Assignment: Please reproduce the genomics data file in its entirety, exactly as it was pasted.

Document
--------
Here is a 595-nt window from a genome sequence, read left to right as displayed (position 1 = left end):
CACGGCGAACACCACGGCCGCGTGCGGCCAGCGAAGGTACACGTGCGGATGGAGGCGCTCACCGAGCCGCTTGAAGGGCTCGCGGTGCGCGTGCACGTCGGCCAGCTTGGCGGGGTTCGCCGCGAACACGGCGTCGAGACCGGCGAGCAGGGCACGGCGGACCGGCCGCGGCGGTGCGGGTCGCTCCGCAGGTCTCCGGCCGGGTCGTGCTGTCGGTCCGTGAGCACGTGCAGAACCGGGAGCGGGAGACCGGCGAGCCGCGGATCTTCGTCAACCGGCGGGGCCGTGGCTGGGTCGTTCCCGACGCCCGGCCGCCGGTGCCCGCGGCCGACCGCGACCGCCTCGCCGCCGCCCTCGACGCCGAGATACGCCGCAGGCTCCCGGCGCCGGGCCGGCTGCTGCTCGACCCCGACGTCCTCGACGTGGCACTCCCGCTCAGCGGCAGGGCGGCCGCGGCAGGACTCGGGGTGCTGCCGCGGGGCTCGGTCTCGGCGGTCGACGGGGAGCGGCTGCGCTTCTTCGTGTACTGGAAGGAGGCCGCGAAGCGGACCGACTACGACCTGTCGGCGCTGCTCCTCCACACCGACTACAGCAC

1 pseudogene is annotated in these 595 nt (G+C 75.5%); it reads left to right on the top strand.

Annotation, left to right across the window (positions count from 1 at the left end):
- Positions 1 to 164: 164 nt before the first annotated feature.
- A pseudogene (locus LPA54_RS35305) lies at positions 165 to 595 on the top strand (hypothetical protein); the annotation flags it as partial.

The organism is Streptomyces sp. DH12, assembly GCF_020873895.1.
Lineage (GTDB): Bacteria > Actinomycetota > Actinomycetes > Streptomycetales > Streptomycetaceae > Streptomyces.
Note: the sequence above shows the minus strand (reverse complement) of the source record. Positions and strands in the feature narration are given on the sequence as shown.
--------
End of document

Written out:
Here is a 595-nt window from a genome sequence, read left to right as displayed (position 1 = left end):
CACGGCGAACACCACGGCCGCGTGCGGCCAGCGAAGGTACACGTGCGGATGGAGGCGCTCACCGAGCCGCTTGAAGGGCTCGCGGTGCGCGTGCACGTCGGCCAGCTTGGCGGGGTTCGCCGCGAACACGGCGTCGAGACCGGCGAGCAGGGCACGGCGGACCGGCCGCGGCGGTGCGGGTCGCTCCGCAGGTCTCCGGCCGGGTCGTGCTGTCGGTCCGTGAGCACGTGCAGAACCGGGAGCGGGAGACCGGCGAGCCGCGGATCTTCGTCAACCGGCGGGGCCGTGGCTGGGTCGTTCCCGACGCCCGGCCGCCGGTGCCCGCGGCCGACCGCGACCGCCTCGCCGCCGCCCTCGACGCCGAGATACGCCGCAGGCTCCCGGCGCCGGGCCGGCTGCTGCTCGACCCCGACGTCCTCGACGTGGCACTCCCGCTCAGCGGCAGGGCGGCCGCGGCAGGACTCGGGGTGCTGCCGCGGGGCTCGGTCTCGGCGGTCGACGGGGAGCGGCTGCGCTTCTTCGTGTACTGGAAGGAGGCCGCGAAGCGGACCGACTACGACCTGTCGGCGCTGCTCCTCCACACCGACTACAGCAC

1 pseudogene is annotated in these 595 nt (G+C 75.5%); it reads left to right on the top strand.

Annotation, left to right across the window (positions count from 1 at the left end):
- Positions 1 to 164: 164 nt before the first annotated feature.
- A pseudogene (locus LPA54_RS35305) lies at positions 165 to 595 on the top strand (hypothetical protein); the annotation flags it as partial.

The organism is Streptomyces sp. DH12, assembly GCF_020873895.1.
Lineage (GTDB): Bacteria > Actinomycetota > Actinomycetes > Streptomycetales > Streptomycetaceae > Streptomyces.
Note: the sequence above shows the minus strand (reverse complement) of the source record. Positions and strands in the feature narration are given on the sequence as shown.